European stock markets surged higher on Friday after the US Federal Reserve unveiled fresh plans to stimulate the economy, boosting especially the share prices of miners.
London's benchmark FTSE 100 index jumped 1.53 percent to 5,909.02 points in late morning deals, Frankfurt's DAX 30 won 1.49 percent to 7,418.97 points and in Paris the CAC 40 soared 1.96 percent to stand at 3,570.57 points.
The Madrid market rocketed 2.70 percent and Milan 2.20 percent.
"European equity markets are trading sharply higher... feeding off strong US and Asian markets overnight as the Fed has finally provided the markets with another round of quantitative easing," said ETX Capital trader Markus Huber.
David Jones, chief market strategist at IG Index trading group added: "All of this has raised hopes of providing a shot in the arm for the global economy, and mining stocks are the biggest winners so far on the expectation of greater demand for commodities."
In foreign exchange deals, the euro rose to $1.3028 from $1.2986 late in New York on Thursday, when the European single currency climbed above $1.30 for the first time for four months.
Analysts said the unit was being hit by the prospect of higher US inflation caused by the added stimulus, and by receding worries over the eurozone debt crisis.
"The easing of eurozone sovereign debt tensions which were helping to unwind safe haven demand for the US dollar has provided the Fed with an opportune time to drive down the value of the US dollar through restarting the printing presses," said Lee Hardman, currency expert at The Bank of Tokyo-Mitsubishi UFJ in London.
The Fed said it would unleash a huge open-ended bond-buying programme aimed at jumpstarting growth and boosting jobs in the world's largest economy.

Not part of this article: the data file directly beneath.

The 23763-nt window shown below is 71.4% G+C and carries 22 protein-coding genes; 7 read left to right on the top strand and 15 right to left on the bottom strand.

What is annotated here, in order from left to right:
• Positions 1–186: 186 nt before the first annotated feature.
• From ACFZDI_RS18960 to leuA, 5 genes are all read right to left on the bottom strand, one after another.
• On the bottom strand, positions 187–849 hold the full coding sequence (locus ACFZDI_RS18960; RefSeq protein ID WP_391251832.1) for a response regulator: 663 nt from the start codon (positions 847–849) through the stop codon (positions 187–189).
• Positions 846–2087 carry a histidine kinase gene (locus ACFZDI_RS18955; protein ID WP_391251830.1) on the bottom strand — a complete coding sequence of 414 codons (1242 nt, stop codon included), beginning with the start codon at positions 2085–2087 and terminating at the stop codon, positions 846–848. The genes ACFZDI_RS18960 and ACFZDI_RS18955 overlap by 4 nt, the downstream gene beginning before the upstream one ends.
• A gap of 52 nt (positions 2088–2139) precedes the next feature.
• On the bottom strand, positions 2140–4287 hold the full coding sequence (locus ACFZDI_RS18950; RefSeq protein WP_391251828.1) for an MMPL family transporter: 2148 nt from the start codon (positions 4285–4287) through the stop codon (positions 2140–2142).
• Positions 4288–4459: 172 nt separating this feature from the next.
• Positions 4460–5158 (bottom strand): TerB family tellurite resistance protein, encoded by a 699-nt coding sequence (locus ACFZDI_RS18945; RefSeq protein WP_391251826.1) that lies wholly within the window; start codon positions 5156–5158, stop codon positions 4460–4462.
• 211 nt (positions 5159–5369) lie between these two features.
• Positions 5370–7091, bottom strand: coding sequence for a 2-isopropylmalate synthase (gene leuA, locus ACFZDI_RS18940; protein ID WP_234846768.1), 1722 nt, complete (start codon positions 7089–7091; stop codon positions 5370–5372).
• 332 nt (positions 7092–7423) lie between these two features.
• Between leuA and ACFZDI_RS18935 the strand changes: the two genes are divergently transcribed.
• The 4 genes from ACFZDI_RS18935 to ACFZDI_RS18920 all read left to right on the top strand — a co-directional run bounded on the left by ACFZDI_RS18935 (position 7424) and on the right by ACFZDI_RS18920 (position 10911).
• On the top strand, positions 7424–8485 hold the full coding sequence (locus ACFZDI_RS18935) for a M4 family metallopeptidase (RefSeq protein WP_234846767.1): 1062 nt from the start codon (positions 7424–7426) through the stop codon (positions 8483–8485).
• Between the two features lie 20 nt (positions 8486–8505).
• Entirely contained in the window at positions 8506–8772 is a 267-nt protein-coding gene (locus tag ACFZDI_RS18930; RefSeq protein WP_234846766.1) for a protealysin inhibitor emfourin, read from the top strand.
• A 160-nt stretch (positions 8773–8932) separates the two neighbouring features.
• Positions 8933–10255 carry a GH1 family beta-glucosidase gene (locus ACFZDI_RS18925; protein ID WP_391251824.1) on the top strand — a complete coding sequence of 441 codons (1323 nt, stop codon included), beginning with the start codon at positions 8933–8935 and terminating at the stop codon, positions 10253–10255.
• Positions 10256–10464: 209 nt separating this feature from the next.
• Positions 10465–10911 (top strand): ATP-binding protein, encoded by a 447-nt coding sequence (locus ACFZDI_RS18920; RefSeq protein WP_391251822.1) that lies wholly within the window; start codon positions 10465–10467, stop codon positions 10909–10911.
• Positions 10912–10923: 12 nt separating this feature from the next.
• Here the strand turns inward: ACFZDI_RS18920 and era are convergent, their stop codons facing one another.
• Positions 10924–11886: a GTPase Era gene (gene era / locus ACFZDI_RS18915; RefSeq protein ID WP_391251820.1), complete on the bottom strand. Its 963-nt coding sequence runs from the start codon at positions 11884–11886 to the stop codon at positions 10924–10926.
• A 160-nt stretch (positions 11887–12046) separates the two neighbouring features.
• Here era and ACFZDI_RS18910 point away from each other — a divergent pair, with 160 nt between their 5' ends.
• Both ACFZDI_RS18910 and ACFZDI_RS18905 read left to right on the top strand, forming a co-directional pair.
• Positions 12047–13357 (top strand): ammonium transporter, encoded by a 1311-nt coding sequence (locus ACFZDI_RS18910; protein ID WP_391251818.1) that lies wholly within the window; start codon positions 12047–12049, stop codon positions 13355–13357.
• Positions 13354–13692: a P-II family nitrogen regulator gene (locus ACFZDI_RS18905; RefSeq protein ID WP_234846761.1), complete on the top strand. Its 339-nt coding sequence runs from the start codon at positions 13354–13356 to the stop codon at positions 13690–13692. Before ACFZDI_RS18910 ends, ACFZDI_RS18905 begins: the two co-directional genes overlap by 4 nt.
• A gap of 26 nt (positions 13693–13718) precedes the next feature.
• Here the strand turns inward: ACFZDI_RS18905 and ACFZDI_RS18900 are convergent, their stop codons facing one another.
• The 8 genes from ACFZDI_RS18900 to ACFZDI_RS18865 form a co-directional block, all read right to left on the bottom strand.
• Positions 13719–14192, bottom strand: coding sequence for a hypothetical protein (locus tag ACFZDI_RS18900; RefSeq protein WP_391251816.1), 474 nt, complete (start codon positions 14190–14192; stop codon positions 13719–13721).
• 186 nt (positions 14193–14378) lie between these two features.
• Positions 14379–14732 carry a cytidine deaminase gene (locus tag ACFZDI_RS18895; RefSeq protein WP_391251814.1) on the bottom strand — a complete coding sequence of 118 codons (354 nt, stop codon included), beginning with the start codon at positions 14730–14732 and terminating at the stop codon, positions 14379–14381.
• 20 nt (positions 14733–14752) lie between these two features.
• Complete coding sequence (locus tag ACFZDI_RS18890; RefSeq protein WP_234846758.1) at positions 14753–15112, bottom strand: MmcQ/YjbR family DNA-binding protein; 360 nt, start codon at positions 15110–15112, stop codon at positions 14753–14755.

After a two-day meeting, the policy committee of the central bank said it would start a third programme to purchase $40 billion a month in mortgage-backed bonds, known as quantitative easing (QE3).
The effect should spill through to the broader economy, pushing up the prices of homes, stocks, and other assets that, the Fed hopes, will make Americans feel more financially comfortable and begin spending.
Elsewhere on Friday, shares in European aerospace group EADS were volatile amid scepticism about a proposal for the firm to marry with British defence group BAE Systems.
BAE shares have made a firm gain overall since the marriage talks emerged.
Shares in the European Aeronautic Defence and Space Company, which controls the maker of Airbus airliners, had fallen by nearly 6.0 percent on Wednesday and by slightly more than 10.0 percent on Thursday as the marriage proposal emerged.
On Friday the stock opened with a rebound, then fell, then recovered part of its losses since the morning session began.
By late morning, EADS shares were showing a gain of 1.47 percent to 25.52 euros. In London, the price of shares in BAE Systems was showing a gain of 3.94 percent to 350.39 pence.
In Paris, one stock analyst who declined to be named, said in a comment on the fall of EADS shares: "The rebound today is merely technical. The market is still sceptical about the project with BAE which would be very delicate to set up."